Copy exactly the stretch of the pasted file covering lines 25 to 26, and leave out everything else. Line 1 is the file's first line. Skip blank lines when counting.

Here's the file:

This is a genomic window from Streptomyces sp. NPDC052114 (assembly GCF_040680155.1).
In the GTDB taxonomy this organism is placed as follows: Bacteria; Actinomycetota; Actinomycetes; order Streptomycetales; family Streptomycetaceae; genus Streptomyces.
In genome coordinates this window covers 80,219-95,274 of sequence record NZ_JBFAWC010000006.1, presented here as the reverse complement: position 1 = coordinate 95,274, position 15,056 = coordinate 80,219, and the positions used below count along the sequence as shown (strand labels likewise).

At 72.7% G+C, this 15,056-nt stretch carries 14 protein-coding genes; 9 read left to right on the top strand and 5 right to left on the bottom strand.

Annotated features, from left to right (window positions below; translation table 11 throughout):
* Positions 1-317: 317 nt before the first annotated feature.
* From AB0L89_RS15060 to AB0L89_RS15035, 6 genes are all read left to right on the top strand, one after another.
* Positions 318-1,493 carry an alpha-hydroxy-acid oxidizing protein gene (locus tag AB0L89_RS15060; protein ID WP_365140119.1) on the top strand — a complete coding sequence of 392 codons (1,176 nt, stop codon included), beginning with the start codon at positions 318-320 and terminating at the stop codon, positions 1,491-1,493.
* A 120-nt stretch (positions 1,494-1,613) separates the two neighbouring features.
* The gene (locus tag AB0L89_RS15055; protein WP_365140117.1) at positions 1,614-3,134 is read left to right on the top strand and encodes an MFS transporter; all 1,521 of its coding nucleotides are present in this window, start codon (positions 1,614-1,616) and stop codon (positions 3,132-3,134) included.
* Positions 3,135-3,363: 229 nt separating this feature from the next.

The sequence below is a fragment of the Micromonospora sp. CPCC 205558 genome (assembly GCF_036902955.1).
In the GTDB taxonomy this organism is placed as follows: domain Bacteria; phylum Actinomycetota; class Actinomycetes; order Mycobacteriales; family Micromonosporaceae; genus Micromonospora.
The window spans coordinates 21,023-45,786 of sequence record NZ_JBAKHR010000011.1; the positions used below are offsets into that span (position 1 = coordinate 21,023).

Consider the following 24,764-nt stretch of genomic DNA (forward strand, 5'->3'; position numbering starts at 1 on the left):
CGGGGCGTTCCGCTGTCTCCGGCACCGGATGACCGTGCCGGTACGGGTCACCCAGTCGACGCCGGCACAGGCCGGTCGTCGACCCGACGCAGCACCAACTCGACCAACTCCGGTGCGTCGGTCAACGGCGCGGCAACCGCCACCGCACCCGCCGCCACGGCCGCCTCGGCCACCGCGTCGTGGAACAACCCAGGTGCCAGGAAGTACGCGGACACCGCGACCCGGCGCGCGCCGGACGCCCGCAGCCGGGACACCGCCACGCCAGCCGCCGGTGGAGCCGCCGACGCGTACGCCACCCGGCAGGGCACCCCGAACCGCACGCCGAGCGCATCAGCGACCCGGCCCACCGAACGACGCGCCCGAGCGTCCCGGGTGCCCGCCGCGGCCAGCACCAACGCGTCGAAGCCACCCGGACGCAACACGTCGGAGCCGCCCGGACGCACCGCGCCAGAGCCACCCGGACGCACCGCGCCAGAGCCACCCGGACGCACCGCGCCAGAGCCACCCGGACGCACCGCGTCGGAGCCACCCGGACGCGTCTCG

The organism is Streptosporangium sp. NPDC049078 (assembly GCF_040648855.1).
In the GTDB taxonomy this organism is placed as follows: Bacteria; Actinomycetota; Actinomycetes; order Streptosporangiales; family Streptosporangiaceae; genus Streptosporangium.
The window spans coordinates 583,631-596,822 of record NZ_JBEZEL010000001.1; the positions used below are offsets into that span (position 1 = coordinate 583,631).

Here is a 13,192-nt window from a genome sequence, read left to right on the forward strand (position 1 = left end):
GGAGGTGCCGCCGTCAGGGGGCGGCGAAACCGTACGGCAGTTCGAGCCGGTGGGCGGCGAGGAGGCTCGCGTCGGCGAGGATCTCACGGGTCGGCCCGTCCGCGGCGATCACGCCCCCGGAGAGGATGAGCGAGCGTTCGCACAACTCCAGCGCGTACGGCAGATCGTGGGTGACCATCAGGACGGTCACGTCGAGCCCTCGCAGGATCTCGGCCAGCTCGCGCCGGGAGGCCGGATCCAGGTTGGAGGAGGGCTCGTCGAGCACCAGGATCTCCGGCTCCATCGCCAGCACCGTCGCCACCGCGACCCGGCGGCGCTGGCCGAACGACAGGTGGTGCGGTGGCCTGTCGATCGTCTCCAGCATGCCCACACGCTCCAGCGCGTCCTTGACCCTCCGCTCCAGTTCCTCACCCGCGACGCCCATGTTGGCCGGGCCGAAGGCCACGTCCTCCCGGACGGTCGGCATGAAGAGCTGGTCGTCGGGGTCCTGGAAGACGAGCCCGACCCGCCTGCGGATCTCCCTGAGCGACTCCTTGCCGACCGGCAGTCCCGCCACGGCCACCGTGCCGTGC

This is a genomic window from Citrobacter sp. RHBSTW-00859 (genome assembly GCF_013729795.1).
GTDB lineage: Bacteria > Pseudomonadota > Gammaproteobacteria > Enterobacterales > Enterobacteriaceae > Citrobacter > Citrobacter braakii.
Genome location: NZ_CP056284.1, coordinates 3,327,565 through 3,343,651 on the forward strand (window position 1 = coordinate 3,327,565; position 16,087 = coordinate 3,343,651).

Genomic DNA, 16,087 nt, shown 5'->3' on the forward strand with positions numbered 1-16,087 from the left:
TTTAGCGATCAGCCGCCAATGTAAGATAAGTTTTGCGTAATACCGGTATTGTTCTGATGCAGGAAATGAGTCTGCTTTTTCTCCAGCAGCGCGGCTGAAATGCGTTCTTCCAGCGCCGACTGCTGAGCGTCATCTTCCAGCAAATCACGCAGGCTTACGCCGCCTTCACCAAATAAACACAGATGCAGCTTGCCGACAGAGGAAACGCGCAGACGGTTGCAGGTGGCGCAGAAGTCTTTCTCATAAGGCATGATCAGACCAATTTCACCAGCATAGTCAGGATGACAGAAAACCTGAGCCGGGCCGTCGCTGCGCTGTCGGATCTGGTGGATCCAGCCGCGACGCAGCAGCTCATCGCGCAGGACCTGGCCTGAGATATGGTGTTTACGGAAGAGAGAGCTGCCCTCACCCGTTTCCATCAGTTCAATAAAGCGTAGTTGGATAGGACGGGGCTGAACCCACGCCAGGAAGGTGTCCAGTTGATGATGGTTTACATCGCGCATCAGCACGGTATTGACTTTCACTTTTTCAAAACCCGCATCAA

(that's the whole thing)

Genomic DNA, 16,087 nt, shown 5'->3' on the forward strand with positions numbered 1-16,087 from the left:
TTTAGCGATCAGCCGCCAATGTAAGATAAGTTTTGCGTAATACCGGTATTGTTCTGATGCAGGAAATGAGTCTGCTTTTTCTCCAGCAGCGCGGCTGAAATGCGTTCTTCCAGCGCCGACTGCTGAGCGTCATCTTCCAGCAAATCACGCAGGCTTACGCCGCCTTCACCAAATAAACACAGATGCAGCTTGCCGACAGAGGAAACGCGCAGACGGTTGCAGGTGGCGCAGAAGTCTTTCTCATAAGGCATGATCAGACCAATTTCACCAGCATAGTCAGGATGACAGAAAACCTGAGCCGGGCCGTCGCTGCGCTGTCGGATCTGGTGGATCCAGCCGCGACGCAGCAGCTCATCGCGCAGGACCTGGCCTGAGATATGGTGTTTACGGAAGAGAGAGCTGCCCTCACCCGTTTCCATCAGTTCAATAAAGCGTAGTTGGATAGGACGGGGCTGAACCCACGCCAGGAAGGTGTCCAGTTGATGATGGTTTACATCGCGCATCAGCACGGTATTGACTTTCACTTTTTCAAAACCCGCATCAA